Togetherness and Continuing to Find Yourself In Your Thirties

One of my favorite new HBO shows, Togetherness, just got cancelled a few weeks ago. It’s a darn tragedy, because the show was brilliant and touching and all about the thirties.

Togetherness features four thirty-somethings all in unique places in their romantic and career lives. Two of them are a married couple with a house and kids. The other two are single, with one’s career (as an actor) taking off and the other’s (as the bringer of blow up castles to parties (really) ) stalling.

Throughout the two season series, the marriage of the main couple shows some slow-building cracks and begins to fall apart. The husband quits his job as a sound designer for movies and starts driving an Uber. The wife adds a volunteer job of starting a charter school to her stay-at-home-mom life and finds some happiness and power in doing that. Hook ups happen, cheating happens, drugs happen,  moments of intense clarity happen, kick the can in the park happens, characters grow into new jobs, characters find new parts of themselves, characters find new friends, characters fight, characters crash on couches, characters crash cars. Basically, a lot of the tumult and highs and lows and crazy and silly of the twenties happens here… in a more…grown up way? It’s hard to explain it except that I recognize it, and it’s amazing how this show has managed to capture it. Characters have already grown into themselves, but they’re growing into themselves again and again and again in their thirties.

What this show captures is what Jane and I have been trying to figure out here on this blog, but haven’t ever completely been able to pin down: that feeling of starting to know who you are and then using that knowledge to go with the new version of yourself that’s already begun to develop and will develop differently again and again. There’s a fluidity to a thirty-something that grows out of a solid foundation already built earlier. Meaning: you’ve already found a lot of yourself during or right before your thirties, but that self changes and grows and shifts and then is found over and over again. The thirties are about recognizing, from the self that you’ve already found, the changes that are happening to you. A thriving thirties decade is also about being able to communicate those changes with both yourself and with others. Also it’s about recognizing that you can’t compare your life with the lives of your friends and relatives- some people will have their careers laid out, some people will be switching around. Some people will have kids, some will stay single, some will get divorced. Your road is your own.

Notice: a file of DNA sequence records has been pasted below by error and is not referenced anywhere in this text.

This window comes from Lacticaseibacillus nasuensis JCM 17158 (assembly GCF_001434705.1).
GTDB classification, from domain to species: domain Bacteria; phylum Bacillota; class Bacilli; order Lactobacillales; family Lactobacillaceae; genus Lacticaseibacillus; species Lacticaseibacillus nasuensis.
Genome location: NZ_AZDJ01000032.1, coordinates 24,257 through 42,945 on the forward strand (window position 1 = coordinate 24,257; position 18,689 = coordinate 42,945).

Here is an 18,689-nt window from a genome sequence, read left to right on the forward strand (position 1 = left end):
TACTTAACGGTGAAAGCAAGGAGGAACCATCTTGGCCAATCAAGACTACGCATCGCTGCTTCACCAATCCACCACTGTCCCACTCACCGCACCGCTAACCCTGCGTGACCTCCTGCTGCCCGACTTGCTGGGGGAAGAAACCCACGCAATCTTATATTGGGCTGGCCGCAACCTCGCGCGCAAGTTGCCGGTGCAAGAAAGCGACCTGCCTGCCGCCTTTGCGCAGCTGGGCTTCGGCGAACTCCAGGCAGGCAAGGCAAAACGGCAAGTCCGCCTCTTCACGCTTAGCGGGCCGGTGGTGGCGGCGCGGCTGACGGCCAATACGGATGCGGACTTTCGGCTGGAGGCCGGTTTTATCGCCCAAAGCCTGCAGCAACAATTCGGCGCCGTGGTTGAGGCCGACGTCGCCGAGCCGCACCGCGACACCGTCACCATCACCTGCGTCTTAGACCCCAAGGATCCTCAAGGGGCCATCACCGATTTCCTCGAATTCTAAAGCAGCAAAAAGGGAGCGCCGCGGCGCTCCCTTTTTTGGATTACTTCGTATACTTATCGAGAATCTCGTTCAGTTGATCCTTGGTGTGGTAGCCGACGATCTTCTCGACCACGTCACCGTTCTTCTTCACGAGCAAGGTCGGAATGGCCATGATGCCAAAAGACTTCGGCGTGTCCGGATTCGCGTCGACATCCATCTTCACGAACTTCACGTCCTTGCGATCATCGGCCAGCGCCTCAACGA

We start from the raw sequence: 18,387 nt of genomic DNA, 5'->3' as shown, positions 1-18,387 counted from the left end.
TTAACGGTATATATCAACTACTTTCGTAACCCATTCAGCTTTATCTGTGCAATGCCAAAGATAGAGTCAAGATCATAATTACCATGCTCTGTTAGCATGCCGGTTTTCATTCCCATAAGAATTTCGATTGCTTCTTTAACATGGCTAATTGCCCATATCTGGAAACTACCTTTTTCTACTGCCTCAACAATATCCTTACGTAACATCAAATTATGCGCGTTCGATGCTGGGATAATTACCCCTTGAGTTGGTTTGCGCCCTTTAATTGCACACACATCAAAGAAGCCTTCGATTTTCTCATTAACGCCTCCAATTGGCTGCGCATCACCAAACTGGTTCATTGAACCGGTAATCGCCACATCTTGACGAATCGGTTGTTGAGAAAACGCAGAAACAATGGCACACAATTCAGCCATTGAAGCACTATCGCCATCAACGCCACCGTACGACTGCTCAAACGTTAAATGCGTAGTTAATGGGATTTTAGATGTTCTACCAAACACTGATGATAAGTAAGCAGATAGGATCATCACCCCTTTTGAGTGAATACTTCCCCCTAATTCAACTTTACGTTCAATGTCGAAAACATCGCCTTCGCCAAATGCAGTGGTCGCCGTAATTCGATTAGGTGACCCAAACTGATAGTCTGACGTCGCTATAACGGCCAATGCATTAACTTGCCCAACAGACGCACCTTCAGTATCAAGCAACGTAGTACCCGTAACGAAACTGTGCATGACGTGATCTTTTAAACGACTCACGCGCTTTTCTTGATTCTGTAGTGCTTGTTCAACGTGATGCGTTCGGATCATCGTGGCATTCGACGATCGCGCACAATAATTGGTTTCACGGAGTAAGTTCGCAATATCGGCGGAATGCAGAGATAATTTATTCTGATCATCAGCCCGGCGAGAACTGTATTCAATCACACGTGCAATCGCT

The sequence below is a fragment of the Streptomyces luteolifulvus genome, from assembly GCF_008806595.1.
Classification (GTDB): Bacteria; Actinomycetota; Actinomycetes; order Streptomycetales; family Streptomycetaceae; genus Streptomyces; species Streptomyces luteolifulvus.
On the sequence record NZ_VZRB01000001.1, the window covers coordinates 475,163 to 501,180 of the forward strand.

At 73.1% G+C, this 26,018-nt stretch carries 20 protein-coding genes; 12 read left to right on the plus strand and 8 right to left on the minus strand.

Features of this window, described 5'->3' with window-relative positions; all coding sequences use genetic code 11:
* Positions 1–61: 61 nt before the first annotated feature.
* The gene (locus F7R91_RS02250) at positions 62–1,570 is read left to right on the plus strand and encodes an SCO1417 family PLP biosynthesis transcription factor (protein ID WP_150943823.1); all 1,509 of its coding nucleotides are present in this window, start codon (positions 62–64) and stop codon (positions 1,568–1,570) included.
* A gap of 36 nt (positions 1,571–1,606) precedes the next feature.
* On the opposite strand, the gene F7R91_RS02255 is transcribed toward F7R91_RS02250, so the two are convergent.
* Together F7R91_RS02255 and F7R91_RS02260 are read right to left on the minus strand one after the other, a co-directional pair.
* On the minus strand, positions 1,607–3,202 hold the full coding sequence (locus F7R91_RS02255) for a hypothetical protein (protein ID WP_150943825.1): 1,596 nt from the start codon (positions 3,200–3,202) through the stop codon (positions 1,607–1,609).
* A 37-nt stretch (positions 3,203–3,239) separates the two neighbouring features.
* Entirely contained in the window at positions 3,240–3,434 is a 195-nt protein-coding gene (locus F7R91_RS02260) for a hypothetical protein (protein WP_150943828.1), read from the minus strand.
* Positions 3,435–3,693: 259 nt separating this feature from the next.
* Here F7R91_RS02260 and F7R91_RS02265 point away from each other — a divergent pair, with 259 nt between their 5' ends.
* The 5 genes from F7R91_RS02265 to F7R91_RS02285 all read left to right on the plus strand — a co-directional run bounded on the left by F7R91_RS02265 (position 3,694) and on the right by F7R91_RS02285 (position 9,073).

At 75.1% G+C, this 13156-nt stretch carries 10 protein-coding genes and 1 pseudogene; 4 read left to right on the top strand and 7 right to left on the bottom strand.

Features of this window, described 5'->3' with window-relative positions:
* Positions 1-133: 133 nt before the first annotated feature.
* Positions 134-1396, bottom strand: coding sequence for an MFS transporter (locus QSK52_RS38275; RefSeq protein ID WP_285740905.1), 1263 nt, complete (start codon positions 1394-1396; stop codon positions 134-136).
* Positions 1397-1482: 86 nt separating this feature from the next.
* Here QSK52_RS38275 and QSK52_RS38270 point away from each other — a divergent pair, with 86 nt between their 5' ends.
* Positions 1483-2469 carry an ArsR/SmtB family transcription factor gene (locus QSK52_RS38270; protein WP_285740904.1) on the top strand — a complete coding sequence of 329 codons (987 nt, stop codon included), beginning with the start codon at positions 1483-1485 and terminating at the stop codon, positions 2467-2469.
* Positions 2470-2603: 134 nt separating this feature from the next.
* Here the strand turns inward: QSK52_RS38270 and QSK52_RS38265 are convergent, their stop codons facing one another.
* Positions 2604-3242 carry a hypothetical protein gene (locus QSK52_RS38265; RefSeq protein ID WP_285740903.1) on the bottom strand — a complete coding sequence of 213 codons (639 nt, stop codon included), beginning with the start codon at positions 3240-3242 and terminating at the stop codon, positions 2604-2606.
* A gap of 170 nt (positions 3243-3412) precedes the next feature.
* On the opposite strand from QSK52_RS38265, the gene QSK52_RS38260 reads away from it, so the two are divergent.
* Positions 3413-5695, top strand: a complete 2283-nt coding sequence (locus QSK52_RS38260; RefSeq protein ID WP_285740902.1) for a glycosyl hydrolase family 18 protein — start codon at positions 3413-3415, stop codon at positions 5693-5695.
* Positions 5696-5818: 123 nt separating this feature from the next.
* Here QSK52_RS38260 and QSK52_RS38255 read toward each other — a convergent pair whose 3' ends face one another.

What makes the characters in Togetherness amazing is their ability to communicate with each other (eventually) throughout the series. Sometimes it takes a complete breakdown in communication, but the ‘togetherness’ of Togetherness stems from each fiercely independent character equally fiercely wanting to reach out to one another. The early marriage breakdown in the show stemmed from very slow communication breakdowns- nothing huge or obvious, just slow cracks. The show begins with shedding light on the cracks, which have to be revealed in order to be repaired. I feel like a lot of finding yourself in your thirties is about shedding light on slow cracks that have built up, tending to them, and rebuilding again and again.